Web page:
* Italy, France need policy action to fix economies
* Germany’s c/a surplus an imbalance, but not excessive
* European Commission will monitor countries’ policies
* Paris, Rome reiterate will both do homework as promised
By Jan Strupczewski and Martin Santa
BRUSSELS, March 5 (Reuters) - The European Commission put Italy on Wednesday on its watch list because of the country’s very high public debt and weak competitiveness and warned France that will miss agreed budget deficit reduction targets unless it takes action.
The Commission, the European Union’s executive arm, conducted in-depth reviews of the economies of 17 EU countries that it believes have macro economic imbalances.
Under EU rules, if such imbalances are considered excessive, a country has to take action under the European Commission’s surveillance to address them or risk a fine.
The Commission said that Belgium, Bulgaria, Germany, Ireland, Spain, France, Croatia, Italy, Hungary, the Netherlands, Slovenia, Finland, Sweden, and the United Kingdom all had imbalances in their economies.
But they were excessive in Croatia, Italy and Slovenia. This means the Commission will now monitor their economies closely, making sure they implement reforms recommended by EU finance ministers.
“Italy has to address the very high level of public debt and weak external competitiveness; both are ultimately rooted in the protracted sluggish productivity growth and demand urgent policy attention,” the Commission said.
“The need for decisive action to reduce the risk of adverse effects on the functioning of the Italian economy and of the euro area, is particularly important given the size of the Italian economy,” it said.
But it added that reaching and sustaining very high primary budget surpluses and economic growth for a long time, needed to bring down debt, would be a major challenge.
So far, Rome’s efforts were not enough, the Commission said.
“The adjustment of the structural balance in 2014 as currently forecast appears insufficient given the need to reduce the very large public debt ratio at an adequate pace,” the Commission said.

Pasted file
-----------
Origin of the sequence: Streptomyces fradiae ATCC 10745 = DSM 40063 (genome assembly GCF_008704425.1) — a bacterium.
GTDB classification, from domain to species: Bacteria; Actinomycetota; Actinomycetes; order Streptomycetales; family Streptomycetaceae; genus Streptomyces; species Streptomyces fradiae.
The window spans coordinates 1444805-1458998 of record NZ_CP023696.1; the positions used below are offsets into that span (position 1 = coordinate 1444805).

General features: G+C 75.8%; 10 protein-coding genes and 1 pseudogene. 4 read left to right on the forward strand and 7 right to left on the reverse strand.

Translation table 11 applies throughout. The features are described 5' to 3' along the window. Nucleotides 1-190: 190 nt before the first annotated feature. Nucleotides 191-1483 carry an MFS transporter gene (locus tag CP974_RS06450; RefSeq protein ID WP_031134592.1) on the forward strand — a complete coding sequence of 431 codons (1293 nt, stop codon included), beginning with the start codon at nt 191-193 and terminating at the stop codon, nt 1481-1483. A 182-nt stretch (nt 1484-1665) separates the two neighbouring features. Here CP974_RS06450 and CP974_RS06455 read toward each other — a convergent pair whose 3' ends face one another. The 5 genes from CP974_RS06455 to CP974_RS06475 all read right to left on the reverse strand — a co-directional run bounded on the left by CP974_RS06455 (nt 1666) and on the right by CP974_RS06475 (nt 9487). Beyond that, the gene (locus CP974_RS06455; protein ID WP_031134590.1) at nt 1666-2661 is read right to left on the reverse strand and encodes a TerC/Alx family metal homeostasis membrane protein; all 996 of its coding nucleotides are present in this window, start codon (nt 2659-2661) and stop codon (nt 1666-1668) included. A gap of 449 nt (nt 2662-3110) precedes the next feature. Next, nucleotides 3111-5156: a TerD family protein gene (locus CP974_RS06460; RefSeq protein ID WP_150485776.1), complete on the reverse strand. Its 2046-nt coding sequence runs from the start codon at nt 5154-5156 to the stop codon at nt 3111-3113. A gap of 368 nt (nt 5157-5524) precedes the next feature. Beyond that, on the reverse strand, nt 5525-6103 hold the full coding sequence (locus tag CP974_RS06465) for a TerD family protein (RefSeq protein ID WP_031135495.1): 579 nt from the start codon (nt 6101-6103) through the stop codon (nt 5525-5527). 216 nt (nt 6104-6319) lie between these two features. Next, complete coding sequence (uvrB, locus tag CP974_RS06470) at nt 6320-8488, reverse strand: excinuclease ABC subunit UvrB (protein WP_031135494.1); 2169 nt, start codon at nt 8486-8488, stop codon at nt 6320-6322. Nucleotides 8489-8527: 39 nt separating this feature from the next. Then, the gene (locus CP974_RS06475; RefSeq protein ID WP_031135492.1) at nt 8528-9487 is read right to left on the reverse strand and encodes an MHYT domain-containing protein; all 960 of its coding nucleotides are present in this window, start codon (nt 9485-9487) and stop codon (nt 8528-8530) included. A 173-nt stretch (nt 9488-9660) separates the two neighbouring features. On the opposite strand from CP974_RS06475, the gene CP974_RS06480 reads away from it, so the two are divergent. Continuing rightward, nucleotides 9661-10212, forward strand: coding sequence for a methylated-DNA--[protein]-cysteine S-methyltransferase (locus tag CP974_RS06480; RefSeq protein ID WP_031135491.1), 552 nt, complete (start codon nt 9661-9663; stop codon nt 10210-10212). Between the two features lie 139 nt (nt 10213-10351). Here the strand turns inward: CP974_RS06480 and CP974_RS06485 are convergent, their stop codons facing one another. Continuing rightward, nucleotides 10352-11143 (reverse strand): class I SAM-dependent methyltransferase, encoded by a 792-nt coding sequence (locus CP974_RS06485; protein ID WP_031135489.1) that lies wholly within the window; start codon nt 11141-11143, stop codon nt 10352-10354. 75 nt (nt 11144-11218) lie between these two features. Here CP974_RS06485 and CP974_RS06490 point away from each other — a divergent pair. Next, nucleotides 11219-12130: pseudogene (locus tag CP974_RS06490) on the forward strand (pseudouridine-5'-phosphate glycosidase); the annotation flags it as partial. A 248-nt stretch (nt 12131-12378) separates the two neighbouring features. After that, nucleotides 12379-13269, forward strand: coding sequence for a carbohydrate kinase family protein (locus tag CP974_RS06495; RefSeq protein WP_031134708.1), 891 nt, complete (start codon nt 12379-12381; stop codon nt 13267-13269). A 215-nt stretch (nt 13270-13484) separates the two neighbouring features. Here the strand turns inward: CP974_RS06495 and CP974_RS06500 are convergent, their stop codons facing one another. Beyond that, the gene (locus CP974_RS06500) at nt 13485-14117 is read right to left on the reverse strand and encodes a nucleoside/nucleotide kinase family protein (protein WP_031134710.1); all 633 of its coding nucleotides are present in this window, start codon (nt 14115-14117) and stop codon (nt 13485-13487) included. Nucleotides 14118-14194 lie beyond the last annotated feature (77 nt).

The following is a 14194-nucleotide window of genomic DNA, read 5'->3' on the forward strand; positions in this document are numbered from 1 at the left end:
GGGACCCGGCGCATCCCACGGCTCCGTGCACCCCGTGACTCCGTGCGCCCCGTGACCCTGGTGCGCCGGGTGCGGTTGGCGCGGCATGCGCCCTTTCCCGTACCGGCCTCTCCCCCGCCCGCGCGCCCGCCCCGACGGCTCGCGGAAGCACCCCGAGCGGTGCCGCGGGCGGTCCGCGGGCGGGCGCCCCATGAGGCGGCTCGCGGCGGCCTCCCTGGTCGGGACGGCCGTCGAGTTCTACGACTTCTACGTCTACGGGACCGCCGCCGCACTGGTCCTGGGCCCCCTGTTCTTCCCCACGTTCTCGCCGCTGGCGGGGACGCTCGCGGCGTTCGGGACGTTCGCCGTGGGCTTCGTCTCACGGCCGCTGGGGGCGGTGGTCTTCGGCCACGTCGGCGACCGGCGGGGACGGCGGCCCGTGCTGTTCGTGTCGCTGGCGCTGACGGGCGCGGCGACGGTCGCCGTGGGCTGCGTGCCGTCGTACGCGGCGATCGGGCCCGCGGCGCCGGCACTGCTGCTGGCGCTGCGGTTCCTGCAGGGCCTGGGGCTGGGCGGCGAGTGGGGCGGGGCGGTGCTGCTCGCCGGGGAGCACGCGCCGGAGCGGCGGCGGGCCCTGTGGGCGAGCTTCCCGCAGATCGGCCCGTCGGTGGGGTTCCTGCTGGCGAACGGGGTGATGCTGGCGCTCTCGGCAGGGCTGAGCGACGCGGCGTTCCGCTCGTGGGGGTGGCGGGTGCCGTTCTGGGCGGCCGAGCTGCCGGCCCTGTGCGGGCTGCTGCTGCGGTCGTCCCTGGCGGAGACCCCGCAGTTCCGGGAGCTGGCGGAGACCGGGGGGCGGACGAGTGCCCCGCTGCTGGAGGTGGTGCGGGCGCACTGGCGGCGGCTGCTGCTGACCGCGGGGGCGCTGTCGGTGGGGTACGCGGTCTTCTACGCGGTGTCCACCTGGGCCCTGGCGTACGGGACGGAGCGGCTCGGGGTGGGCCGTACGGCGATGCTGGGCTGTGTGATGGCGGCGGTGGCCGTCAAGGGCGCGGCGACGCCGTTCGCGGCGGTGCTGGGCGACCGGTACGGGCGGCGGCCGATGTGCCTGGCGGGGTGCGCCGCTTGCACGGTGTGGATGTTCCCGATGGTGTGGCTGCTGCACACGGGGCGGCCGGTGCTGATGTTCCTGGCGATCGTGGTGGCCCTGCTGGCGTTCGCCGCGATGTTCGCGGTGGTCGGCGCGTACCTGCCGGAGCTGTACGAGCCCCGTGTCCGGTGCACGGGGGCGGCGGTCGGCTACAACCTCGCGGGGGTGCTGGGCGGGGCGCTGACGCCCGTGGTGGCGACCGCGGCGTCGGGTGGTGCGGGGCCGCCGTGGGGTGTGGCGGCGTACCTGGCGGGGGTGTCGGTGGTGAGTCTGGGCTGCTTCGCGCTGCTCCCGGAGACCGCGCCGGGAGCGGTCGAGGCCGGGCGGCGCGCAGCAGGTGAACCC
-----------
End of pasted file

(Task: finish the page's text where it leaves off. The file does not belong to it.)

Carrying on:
Italy’s economy ministry said in reaction that reforms it has promised are in line with the Commission’s statement, adding that for the past two years, Italy has concentrated on stabilising public finances and has been rewarded with a sharp reduction in borrowing costs.
The country’s new Prime Minister Matteo Renzi pledged on Wednesday to introduce a series of “very important reforms” next week to help create jobs, make housing more affordable and remodel crumbling school buildings.
France, which last year was given two extra years to bring its budget deficit below the EU ceiling of 3 percent of GDP, was not delivering on its consolidation promises either.
“France is projected to miss both headline deficit and structural adjustment targets over the entire forecast period,” the Commission said.
French ability to compete on the global markets was also weak, the Commission said.
“Despite measures taken to foster competitiveness, so far there is limited evidence of rebalancing. While wages have developed in line with productivity, the labour cost remains high and weighs on firms’ profit margins,” the Commission said.
“The unfavourable business environment, and in particular the low level of competition in services, further aggravate the competitiveness challenge. In addition, rigidities in the wage setting system result in difficulties for firms to adjust wages to productivity,” it said.
France, responding to the Brussels report, said it would pursue cleaning up of public finances right through to the end of its current term in 2017, with the bulk of efforts to rein in public spending slated for the 2015-2017 period.
Finance Minister Pierre Moscovici said in a statement that reforms were underway or in the pipeline to improve French competitiveness.
Germany’s very high current account surplus was an imbalance, the Commission said, but not worrying enough to put Berlin on the imbalances watch list, because it was likely to diminish over time as domestic demand in Germany rises.
Germany has had a current account surplus in excess of 6 percent of its gross domestic product since 2007, meaning it exports far more than it imports from the rest of the world.
“In the case of Germany, the surplus has been receding vis-à-vis the euro area since the onset of the crisis and a gradual correction of the current account is expected to take place over the coming years on the back of a stronger contribution to growth from domestic demand,” the Commission said.
Berlin should aim to boost investment and labour supply and liberalise its services sector, the EU executive said.
Spain, which was put on the imbalances watch list last year, was now taken off, even though risks remained.
“In the case of Spain... the Commission considers that a significant adjustment has taken place over the last year and that on current trends imbalances would continue to abate over time,” the Commission said.
“While this is the basis to conclude that imbalances in Spain are no longer excessive, the Commission stresses that risks are still present,” it said.